SUB-TITLE: When It Takes A Foreigner To Reward Nigeria's Heroes: Questions For Those In Charge
Japanese Surgeon Katsuya Takasu Rewards Nigeria's Soccer Dream Team VI For Rio Olympics Bronze Medal Performance: Reminds Nigerians of Patriotism, Responsibility, & Appreciation.
You must have heard that a "non-Nigerian" from Japan came forward to reward the management and players of Nigeria's "dream VI" soccer team for their efforts at the Rio Olympics (winning Nigeria's only medal at Rio 2016). That is after many tales of woe and lack of payment by the Nigerian authorities in charge. A case of Nigerians being reminded of reason, responsibility, and patriotism by a "non-Nigerian."
For many it is hard to fathom that it would take the gesture of a foreigner for Nigeria's soccer heroes to be appreciated and rewarded while Nigeria's sports ministry and the football federation were busy passing blames and shunning responsibility, and the National Assembly has been preoccupied with the "budget padding" scandal.
After the 2014 world cup when Nigeria went through similar players protest and payment saga, this writer called on both the authorities and the players to put country first, stating; "No national team that is divided in its objectives, distracted in its focus, or partially motivated in its zeal will ever win a world tournament like the world cup." This time around the saga surrounding the treatment or ramshackle care provided to Nigeria's contingent to the Olympics especially the soccer team leads one to question the integrity, patriotism, and priorities of those in charge at the helm of Nigeria's sports ministry and football federation.
To some extent, the involvement of the Japanese Surgeon Katsuya Takasu in the saga may have indicted not just the sports ministry and football federation, but also the so called "wealthy" Nigerians many of whom claim to be sports lovers. Perhaps they were waiting for the team to return home, but for all we know they watched from the sidelines as a foreigner stole the show.
At a time when life is becoming harder for the average Nigerian and many could barely get their three square meals a day, Japanese Surgeon Katsuya Takasu may have reminded many Nigerians who own SEVERAL expensive houses, fleets of cars, and investments around the world (more than they could ever use), that wealth is useless if it does nothing to lift the people around us.
Nigeria's ELECTED leaders are perhaps the HIGHEST PAID in the world, whose feeding, clothing, or transportation bonuses run into hundreds of millions of Naira, yet only a foreigner saw and took this opportunity to show true leadership by example.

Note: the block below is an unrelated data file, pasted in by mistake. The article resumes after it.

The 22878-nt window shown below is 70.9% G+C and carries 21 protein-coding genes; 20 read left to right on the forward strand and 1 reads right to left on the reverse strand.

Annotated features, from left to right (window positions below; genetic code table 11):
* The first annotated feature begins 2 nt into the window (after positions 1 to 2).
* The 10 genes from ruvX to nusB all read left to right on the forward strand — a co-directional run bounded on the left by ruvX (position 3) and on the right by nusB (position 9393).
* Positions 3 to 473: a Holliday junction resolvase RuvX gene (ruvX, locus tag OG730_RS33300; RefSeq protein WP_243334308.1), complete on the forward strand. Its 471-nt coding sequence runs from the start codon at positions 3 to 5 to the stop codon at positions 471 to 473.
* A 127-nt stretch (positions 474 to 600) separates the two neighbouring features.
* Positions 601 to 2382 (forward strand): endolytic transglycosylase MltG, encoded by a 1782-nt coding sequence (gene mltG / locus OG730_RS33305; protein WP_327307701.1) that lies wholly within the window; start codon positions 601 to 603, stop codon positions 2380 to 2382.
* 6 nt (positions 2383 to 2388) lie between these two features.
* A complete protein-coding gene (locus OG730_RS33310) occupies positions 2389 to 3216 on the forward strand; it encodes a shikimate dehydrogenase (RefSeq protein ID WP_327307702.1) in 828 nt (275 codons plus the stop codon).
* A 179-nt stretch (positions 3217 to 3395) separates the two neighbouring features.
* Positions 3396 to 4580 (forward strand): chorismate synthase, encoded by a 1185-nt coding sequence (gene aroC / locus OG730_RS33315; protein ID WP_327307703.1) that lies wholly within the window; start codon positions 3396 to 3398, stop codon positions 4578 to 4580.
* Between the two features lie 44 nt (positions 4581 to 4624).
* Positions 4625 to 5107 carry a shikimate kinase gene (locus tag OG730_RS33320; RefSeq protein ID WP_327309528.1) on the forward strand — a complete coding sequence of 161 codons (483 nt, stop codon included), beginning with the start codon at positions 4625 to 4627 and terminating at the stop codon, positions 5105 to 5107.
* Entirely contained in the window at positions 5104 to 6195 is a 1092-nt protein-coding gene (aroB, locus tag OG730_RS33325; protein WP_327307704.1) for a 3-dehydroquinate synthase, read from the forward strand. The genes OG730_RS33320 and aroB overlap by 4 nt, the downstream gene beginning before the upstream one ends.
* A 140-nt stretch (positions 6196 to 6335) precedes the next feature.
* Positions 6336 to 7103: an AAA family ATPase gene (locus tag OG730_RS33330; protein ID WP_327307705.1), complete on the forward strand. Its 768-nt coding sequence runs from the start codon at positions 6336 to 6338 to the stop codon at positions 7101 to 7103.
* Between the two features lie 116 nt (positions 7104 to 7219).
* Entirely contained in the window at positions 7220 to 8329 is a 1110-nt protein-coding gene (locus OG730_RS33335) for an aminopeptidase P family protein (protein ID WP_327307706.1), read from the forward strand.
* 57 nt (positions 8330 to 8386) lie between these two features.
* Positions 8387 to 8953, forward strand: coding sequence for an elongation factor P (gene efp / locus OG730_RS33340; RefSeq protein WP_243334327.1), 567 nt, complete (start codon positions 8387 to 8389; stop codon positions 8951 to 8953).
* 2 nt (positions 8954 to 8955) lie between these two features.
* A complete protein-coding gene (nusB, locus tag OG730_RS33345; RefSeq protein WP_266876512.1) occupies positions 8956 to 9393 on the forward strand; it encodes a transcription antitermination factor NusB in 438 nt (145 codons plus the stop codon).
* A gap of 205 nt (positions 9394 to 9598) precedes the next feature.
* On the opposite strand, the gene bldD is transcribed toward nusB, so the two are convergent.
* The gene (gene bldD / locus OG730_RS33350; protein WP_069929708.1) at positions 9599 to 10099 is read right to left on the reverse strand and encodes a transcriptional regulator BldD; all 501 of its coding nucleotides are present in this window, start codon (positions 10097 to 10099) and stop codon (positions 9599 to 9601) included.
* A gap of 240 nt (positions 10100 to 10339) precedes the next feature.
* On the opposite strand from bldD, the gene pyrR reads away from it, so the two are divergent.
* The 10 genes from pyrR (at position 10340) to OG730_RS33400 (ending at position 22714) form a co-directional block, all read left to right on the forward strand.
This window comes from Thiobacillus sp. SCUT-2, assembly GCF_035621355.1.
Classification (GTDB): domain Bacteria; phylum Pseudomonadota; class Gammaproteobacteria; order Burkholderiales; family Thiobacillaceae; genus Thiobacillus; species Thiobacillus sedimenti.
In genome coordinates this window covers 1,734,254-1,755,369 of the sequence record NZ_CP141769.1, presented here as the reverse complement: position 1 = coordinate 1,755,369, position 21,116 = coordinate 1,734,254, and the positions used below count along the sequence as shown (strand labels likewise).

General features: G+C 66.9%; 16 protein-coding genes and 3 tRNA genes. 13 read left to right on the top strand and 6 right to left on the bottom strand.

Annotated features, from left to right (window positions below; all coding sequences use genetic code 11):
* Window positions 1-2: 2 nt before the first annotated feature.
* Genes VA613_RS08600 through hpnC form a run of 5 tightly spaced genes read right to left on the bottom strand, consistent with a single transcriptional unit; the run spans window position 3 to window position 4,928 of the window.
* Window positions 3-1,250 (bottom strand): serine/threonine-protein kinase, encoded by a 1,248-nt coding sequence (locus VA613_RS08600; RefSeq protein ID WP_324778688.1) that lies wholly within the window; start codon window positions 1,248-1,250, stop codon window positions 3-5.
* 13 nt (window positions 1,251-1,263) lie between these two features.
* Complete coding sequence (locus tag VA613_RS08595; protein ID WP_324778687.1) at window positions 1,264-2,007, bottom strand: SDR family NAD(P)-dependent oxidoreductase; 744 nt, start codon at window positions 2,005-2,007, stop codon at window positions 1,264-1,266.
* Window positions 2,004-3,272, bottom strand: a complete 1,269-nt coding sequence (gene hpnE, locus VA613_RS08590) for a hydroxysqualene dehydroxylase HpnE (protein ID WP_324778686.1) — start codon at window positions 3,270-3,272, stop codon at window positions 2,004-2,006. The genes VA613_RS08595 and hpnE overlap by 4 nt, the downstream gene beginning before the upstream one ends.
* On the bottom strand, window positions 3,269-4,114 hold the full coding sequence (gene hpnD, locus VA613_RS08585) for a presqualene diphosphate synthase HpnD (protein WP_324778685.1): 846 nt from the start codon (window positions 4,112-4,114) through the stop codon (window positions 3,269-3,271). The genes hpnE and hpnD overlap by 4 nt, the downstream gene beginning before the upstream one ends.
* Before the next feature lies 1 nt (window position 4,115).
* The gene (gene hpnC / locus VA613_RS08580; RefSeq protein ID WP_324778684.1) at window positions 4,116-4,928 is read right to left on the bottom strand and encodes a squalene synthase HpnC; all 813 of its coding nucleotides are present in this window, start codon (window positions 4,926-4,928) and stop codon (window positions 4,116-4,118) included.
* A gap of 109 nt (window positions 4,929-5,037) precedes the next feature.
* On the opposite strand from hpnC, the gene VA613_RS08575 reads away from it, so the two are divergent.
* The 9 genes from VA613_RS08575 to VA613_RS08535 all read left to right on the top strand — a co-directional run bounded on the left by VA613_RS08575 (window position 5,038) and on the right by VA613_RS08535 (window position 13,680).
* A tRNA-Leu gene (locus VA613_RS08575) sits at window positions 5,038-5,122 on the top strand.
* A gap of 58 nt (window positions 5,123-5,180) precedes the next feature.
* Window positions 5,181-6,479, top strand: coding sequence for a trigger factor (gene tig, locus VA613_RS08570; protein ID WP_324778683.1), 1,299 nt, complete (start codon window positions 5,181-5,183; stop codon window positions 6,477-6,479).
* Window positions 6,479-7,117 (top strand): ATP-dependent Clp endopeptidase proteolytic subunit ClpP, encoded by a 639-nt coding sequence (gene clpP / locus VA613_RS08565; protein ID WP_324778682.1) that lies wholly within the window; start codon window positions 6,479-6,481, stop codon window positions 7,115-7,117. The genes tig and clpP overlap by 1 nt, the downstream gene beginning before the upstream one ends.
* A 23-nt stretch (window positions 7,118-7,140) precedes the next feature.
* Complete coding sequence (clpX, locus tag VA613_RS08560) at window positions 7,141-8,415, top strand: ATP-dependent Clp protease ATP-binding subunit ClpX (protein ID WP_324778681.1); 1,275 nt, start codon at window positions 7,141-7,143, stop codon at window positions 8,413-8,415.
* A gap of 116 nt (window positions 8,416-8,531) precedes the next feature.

The more unfortunate story is that no one has been held responsible. Perhaps, no sincere apologies to the players and the Nigerian populace have been made. Accordingly, no lessons seem to have been learned and no corrections appear likely to be made. Rather we hear about denials and accusations about who did or did not do what. About who knew what or did not know what about the mess even before the shameful experience played out on the international arena. It appears this kind of saga will yet happen again.
And so this piece will go further to ask - what do we do besides writing, complaining, excusing, or blaming others for what went wrong? What can we do to make things better?
• What could the current and future leaders do besides pretending to be ashamed anytime the payment saga incident happens?
• Will they be more interested in providing for the team and the nation or would they be more interested in what would be in it for them?
• What will the leaders entrusted with governance in Nigeria do to encourage younger and future generation Nigerians that representing the country should be a thing of honor that is appreciated by the leaders of the country?
Is it that difficult for those in charge to know; that athletes make a living from sports and that representing the country Nigeria does not mean the athlete should starve or train on a hungry stomach?
• that to win laurels the leadership must invest in improving training facilities and equipments that would help produce better competitors;
• that if we expect patriotic zeal to reign among our sports ambassadors we must enable a conducive environment and state of mind where patriotism would thrive.
• that athletes are representatives and reflective of what obtains in a country which is ironically reflected in how such representatives are treated.
After all said and done, few simple questions persist. How long is it going to be before Nigerians witness yet another payment saga? What can be done to prevent another repeat of this shame? Are we going to wait again for a foreigner to come forth to remind us of patriotism and our responsibilities?
An African Events publication